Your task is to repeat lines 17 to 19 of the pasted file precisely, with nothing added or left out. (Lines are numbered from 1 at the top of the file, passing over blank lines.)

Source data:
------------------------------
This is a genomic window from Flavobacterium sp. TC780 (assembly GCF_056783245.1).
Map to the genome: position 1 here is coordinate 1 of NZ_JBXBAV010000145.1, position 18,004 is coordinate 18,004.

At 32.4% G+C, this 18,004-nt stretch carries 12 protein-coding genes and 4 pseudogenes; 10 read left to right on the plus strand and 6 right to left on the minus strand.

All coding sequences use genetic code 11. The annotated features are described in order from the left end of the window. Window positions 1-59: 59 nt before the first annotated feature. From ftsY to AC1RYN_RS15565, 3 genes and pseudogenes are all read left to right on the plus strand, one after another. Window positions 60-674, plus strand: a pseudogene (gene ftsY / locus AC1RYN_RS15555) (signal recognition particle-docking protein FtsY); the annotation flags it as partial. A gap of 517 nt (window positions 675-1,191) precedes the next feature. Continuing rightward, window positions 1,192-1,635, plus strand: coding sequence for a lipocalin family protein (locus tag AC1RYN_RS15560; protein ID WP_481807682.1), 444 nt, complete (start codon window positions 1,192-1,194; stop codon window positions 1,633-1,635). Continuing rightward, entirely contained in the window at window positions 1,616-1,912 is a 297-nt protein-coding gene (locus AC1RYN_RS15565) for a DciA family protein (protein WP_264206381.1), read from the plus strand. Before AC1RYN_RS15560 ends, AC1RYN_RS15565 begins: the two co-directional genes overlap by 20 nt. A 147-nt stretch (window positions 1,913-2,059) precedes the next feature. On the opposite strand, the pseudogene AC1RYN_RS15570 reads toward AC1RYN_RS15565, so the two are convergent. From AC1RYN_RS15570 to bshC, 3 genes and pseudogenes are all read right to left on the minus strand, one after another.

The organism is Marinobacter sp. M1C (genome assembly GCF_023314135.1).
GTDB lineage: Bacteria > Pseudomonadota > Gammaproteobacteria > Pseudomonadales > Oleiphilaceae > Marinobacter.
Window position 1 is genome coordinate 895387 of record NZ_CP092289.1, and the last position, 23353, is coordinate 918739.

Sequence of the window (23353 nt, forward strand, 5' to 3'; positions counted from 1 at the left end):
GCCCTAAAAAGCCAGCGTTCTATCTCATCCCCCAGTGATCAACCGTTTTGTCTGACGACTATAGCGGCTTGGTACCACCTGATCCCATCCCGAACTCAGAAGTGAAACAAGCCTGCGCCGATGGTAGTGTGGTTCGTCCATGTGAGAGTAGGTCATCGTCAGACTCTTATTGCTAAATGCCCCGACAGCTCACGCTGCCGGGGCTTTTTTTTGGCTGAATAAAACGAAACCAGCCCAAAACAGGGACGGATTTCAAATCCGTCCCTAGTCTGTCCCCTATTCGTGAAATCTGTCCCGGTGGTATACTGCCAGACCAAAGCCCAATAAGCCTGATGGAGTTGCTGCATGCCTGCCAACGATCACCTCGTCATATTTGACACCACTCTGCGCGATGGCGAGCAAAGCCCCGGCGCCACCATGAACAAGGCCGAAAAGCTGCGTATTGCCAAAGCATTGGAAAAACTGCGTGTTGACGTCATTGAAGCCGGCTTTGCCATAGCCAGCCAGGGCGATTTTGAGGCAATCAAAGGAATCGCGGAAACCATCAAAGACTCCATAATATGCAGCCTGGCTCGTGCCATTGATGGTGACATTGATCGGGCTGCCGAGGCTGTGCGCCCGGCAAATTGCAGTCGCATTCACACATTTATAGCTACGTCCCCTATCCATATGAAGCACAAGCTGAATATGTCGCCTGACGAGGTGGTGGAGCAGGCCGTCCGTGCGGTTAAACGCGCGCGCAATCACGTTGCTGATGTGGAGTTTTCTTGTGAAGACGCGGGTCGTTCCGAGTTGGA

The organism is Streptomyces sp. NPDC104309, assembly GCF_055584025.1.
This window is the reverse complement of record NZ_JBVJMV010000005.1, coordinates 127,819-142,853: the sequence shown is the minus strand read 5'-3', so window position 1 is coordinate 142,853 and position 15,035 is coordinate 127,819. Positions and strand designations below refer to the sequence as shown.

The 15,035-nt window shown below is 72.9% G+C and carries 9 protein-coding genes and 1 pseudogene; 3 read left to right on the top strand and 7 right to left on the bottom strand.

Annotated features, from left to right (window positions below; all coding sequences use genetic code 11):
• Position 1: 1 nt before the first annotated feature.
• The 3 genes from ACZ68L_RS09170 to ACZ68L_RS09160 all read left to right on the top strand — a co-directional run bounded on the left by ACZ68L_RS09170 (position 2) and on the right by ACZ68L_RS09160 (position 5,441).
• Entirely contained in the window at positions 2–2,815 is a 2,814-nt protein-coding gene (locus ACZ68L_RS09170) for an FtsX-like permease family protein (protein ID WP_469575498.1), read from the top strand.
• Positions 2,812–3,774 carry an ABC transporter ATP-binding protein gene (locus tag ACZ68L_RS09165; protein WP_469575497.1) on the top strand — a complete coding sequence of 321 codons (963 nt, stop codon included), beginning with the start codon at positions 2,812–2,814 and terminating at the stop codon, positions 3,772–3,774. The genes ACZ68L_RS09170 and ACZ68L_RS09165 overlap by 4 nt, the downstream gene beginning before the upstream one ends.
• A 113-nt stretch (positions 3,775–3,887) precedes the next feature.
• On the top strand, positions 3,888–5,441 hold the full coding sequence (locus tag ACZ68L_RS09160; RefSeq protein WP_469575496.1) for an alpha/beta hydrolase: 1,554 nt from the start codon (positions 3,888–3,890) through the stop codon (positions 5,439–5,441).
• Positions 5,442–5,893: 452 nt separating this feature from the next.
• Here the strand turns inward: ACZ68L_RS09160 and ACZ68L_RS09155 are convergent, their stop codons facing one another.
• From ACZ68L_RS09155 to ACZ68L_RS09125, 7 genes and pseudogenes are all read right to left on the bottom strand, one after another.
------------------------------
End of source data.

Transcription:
• Positions 2,812–3,774 carry an ABC transporter ATP-binding protein gene (locus tag ACZ68L_RS09165; protein WP_469575497.1) on the top strand — a complete coding sequence of 321 codons (963 nt, stop codon included), beginning with the start codon at positions 2,812–2,814 and terminating at the stop codon, positions 3,772–3,774. The genes ACZ68L_RS09170 and ACZ68L_RS09165 overlap by 4 nt, the downstream gene beginning before the upstream one ends.
• A 113-nt stretch (positions 3,775–3,887) precedes the next feature.
• On the top strand, positions 3,888–5,441 hold the full coding sequence (locus tag ACZ68L_RS09160; RefSeq protein WP_469575496.1) for an alpha/beta hydrolase: 1,554 nt from the start codon (positions 3,888–3,890) through the stop codon (positions 5,439–5,441).